Netiquette Banner Netiquette, by Virginia Shea, page 110

Fortunately, there's a lot that can be done about these problems.

Kids in cyberspace

Netiquette prescribes no special rules for kids in cyberspace. But following the rules of Netiquette requires a level of maturity that even many adults lack. Additionally, some areas of cyberspace contain material that, in the words of the TV disclaimers, "may be inappropriate for young people." So it's up to adults to introduce kids to cyberspace in a way that is pleasant and productive both for the kids and for the people they meet on the net.

In their article "The Internetworked School: A Policy for the Future," Barry Fishman and Roy Pea address some of these issues. (Endnote #22) They note that new approaches to teaching often spark community controversy, and that therefore, educators would be well advised to think through possible problems before they put their classrooms online.

Fishman and Pea suggest that any special ground rules for primary and secondary students in cyberspace should be based on existing sets of analogous guidelines. The most important of these is probably the school's existing policy on speech and behavior. They recommend that schools not routinely inspect students' private email or other areas designated as private. However, they do approve of rules against obscene, harassing, or abusive language. Additionally, just as students are expected to behave especially well when they're on "field trips" away from school, they suggest reminding students that they are in effect on a "virtual field trip" when they communicate with others in cyberspace.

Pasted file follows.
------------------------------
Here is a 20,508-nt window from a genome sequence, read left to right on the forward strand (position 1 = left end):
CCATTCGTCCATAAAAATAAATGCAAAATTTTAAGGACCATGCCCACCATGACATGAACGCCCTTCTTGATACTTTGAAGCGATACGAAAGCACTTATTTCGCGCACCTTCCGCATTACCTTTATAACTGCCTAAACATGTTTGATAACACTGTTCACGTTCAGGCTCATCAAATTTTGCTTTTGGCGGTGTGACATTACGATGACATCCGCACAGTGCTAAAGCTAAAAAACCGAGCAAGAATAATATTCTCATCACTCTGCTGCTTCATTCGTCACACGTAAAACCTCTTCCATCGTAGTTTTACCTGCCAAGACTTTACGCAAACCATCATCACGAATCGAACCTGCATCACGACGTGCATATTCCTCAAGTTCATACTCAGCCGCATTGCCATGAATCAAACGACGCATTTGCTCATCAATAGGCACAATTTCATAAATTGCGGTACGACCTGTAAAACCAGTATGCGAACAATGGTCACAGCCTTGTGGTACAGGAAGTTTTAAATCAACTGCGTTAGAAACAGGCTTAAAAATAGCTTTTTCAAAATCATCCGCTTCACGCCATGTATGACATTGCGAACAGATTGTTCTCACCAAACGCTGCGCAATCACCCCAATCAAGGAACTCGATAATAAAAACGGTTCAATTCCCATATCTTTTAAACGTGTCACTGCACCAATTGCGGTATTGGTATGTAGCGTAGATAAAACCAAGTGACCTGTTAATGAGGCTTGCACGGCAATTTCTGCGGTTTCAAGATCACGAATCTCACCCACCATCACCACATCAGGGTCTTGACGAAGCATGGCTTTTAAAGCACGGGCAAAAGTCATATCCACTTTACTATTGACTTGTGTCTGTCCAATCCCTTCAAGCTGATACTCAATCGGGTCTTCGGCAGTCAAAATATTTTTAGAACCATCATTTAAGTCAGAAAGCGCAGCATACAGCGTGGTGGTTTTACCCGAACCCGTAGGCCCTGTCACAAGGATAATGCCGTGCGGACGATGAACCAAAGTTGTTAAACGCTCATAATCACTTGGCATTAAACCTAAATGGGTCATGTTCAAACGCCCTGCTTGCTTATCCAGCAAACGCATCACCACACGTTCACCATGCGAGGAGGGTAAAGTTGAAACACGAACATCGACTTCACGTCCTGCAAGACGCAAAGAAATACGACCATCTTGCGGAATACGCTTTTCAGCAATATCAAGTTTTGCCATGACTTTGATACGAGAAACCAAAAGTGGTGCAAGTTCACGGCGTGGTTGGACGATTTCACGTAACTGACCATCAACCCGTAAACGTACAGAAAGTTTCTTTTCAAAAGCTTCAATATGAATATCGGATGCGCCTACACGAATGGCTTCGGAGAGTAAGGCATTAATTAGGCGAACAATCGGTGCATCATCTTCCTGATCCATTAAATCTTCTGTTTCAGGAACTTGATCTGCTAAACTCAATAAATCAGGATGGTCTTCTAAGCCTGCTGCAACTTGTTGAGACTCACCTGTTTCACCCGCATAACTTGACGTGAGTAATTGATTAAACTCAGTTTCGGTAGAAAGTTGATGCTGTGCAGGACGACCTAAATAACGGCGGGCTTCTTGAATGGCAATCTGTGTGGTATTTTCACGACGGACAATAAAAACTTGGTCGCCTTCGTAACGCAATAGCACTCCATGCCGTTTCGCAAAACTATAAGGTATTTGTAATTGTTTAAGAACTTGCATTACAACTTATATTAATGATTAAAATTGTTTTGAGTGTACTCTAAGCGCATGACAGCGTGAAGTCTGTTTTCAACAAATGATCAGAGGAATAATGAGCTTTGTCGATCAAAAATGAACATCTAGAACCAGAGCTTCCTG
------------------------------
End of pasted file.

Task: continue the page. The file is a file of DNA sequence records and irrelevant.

I performed a few brief, totally unscientific interviews with some high school Internet users in my neighborhood. These students operate under rules that conform fairly closely to what Fishman and Pea suggest:


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